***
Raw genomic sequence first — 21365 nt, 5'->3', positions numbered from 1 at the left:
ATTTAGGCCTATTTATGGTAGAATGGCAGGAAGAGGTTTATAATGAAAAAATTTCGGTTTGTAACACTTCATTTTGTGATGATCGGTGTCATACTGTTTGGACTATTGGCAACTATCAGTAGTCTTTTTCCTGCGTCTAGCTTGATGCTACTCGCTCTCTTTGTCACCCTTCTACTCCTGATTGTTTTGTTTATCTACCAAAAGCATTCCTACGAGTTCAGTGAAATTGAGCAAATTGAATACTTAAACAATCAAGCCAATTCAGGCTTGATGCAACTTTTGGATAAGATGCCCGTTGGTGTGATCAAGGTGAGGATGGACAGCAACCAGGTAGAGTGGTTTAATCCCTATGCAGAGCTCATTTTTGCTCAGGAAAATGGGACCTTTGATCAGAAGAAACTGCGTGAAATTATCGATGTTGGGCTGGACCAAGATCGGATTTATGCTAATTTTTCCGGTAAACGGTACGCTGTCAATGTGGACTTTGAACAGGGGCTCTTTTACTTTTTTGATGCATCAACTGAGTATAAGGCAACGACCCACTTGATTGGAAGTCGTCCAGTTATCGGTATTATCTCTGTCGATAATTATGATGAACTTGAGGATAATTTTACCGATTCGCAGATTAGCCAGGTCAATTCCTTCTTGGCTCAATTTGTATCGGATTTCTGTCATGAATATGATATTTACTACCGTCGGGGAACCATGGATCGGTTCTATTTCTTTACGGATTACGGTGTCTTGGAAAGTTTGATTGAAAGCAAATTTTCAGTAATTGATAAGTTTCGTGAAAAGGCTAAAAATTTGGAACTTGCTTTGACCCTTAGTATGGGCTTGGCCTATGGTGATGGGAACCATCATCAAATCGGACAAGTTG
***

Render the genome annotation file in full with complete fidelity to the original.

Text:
Raw genomic sequence first — 21365 nt, 5'->3', positions numbered from 1 at the left:
ATTTAGGCCTATTTATGGTAGAATGGCAGGAAGAGGTTTATAATGAAAAAATTTCGGTTTGTAACACTTCATTTTGTGATGATCGGTGTCATACTGTTTGGACTATTGGCAACTATCAGTAGTCTTTTTCCTGCGTCTAGCTTGATGCTACTCGCTCTCTTTGTCACCCTTCTACTCCTGATTGTTTTGTTTATCTACCAAAAGCATTCCTACGAGTTCAGTGAAATTGAGCAAATTGAATACTTAAACAATCAAGCCAATTCAGGCTTGATGCAACTTTTGGATAAGATGCCCGTTGGTGTGATCAAGGTGAGGATGGACAGCAACCAGGTAGAGTGGTTTAATCCCTATGCAGAGCTCATTTTTGCTCAGGAAAATGGGACCTTTGATCAGAAGAAACTGCGTGAAATTATCGATGTTGGGCTGGACCAAGATCGGATTTATGCTAATTTTTCCGGTAAACGGTACGCTGTCAATGTGGACTTTGAACAGGGGCTCTTTTACTTTTTTGATGCATCAACTGAGTATAAGGCAACGACCCACTTGATTGGAAGTCGTCCAGTTATCGGTATTATCTCTGTCGATAATTATGATGAACTTGAGGATAATTTTACCGATTCGCAGATTAGCCAGGTCAATTCCTTCTTGGCTCAATTTGTATCGGATTTCTGTCATGAATATGATATTTACTACCGTCGGGGAACCATGGATCGGTTCTATTTCTTTACGGATTACGGTGTCTTGGAAAGTTTGATTGAAAGCAAATTTTCAGTAATTGATAAGTTTCGTGAAAAGGCTAAAAATTTGGAACTTGCTTTGACCCTTAGTATGGGCTTGGCCTATGGTGATGGGAACCATCATCAAATCGGACAAGTTG